5. ATLAS Collaboration, “The ATLAS Experiment at the CERN Large Hadron Collider,” JINST 3, S08003 (2008); CMS Collaboration, “The CMS Experiment at the CERN Large Hadron Collider,” 3, S08004 (2008)
    6.S. Heinemeyer et al. (LHC Higgs Cross Section Working Group), Handbook of LHC Higgs Cross Sections: 3. Higgs Properties, Report No. CERN-2013-004; Tables of Higgs boson branching fractions are given at http://j.mp/1OrjQL0
    7. M. Baak et al. (Gfitter Group), “The global electroweak fit at NNLO and prospects for the LHC and ILC,” Eur. Phys. J. C 74, 3046 (2014); a more detailed version of Figure 1 may be found at http://j.mp/1cvuXGQ
    8. D. Buttazzo, G. Degrassi, P. P. Giardino, G. F. Giudice, F. Sala, A. Salvio, and A. Strumia, ”Investigating the Near-Criticality of the Higgs Boson,” J. High Energy Phys. 1312, 089 (2013)

    See the full article here.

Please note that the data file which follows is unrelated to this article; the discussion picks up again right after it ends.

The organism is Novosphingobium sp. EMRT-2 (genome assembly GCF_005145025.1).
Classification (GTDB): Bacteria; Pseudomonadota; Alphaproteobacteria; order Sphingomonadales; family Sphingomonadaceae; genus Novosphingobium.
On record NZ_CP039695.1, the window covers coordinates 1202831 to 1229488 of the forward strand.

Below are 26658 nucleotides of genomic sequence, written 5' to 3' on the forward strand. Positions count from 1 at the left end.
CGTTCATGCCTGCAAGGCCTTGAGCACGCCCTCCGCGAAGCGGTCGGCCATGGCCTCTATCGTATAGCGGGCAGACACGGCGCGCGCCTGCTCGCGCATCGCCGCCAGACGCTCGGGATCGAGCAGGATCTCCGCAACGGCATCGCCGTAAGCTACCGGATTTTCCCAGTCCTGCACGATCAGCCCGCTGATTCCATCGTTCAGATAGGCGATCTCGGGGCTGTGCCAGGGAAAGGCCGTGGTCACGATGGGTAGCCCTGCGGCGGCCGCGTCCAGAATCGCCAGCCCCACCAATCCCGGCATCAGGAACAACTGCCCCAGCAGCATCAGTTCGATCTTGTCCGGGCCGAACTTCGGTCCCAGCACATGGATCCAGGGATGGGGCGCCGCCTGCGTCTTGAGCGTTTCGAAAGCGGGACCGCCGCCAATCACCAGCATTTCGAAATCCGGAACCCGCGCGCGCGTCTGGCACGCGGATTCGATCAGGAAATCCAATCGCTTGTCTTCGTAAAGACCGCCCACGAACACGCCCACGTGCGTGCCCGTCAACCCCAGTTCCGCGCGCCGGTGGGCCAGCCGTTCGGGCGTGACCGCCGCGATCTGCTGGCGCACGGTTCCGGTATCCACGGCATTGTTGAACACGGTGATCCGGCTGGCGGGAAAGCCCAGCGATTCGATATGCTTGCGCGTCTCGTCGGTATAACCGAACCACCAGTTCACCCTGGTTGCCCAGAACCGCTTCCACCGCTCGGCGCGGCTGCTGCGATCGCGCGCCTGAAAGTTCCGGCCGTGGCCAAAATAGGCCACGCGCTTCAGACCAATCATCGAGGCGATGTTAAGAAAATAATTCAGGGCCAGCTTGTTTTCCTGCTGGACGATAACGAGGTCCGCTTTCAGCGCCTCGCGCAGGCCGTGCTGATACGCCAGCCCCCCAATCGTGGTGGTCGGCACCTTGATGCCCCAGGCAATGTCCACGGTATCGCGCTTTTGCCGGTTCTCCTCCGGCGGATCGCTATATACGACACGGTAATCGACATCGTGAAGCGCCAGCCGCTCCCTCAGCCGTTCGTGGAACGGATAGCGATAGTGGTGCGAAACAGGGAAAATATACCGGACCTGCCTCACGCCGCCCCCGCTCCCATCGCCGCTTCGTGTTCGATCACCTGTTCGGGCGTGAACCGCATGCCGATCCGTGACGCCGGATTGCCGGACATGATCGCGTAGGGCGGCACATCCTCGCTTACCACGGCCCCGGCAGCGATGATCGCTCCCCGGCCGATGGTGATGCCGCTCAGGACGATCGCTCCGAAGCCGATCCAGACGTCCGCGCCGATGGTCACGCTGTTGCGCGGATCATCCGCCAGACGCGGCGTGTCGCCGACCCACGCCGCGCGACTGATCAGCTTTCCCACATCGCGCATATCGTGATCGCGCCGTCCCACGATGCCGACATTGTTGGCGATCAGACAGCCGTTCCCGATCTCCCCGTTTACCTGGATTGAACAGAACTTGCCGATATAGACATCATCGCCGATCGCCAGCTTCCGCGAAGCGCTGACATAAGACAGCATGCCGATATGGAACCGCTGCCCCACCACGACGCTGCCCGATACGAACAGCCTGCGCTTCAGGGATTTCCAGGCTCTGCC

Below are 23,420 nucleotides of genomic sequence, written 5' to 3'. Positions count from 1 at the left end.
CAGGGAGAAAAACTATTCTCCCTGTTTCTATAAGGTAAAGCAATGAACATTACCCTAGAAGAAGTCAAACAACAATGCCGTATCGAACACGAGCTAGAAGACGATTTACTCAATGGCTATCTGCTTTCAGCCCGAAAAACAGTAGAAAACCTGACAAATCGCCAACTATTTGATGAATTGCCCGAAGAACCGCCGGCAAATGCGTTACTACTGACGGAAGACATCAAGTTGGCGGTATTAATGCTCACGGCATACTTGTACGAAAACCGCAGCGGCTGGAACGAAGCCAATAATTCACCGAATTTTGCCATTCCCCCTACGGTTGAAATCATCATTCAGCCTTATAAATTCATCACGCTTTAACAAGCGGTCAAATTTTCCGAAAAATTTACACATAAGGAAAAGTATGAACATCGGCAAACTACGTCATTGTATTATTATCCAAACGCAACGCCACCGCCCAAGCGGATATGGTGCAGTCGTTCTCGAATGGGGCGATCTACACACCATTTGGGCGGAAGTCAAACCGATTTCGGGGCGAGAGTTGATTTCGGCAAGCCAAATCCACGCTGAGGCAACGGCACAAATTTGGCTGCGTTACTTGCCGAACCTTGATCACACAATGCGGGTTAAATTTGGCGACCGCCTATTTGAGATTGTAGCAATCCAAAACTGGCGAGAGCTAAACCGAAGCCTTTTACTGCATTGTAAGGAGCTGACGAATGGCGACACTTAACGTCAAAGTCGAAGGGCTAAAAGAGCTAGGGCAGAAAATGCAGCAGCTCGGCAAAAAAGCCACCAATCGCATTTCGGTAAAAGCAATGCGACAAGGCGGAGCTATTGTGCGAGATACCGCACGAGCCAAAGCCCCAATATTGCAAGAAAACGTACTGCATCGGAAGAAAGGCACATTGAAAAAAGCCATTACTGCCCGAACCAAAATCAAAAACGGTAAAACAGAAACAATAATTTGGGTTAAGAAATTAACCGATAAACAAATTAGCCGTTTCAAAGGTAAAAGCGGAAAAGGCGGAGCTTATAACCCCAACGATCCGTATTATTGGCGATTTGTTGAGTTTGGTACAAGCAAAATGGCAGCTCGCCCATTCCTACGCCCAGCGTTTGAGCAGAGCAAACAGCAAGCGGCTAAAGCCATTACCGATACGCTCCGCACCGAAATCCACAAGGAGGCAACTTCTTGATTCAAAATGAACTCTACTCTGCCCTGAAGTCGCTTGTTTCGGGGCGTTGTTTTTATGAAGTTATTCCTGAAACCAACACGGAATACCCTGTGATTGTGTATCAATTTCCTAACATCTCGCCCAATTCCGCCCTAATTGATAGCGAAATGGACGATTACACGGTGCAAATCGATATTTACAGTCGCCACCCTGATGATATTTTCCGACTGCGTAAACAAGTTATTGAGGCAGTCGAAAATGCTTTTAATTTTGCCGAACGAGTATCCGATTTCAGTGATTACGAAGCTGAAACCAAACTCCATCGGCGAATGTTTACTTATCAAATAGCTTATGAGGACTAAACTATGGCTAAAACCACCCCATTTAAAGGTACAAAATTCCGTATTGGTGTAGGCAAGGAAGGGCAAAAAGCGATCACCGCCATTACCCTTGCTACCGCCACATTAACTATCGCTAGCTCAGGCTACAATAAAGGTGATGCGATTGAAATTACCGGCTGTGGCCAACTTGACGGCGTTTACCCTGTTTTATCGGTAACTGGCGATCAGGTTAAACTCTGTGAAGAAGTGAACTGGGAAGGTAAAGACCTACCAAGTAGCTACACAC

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    Physicists are drowning in a flood of research papers in their own fields and coping with an even larger deluge in other areas of physics. How can an active researcher stay informed about the most important developments in physics? Physics highlights a selection of papers from the Physical Review journals. In consultation with expert scientists, the editors choose these papers for their importance and/or intrinsic interest. To highlight these papers, Physics features three kinds of articles: Viewpoints are commentaries written by active researchers, who are asked to explain the results to physicists in other subfields. Focus stories are written by professional science writers in a journalistic style and are intended to be accessible to students and non-experts. Synopses are brief editor-written summaries. Physics provides a much-needed guide to the best in physics, and we welcome your comments (physics@aps.org).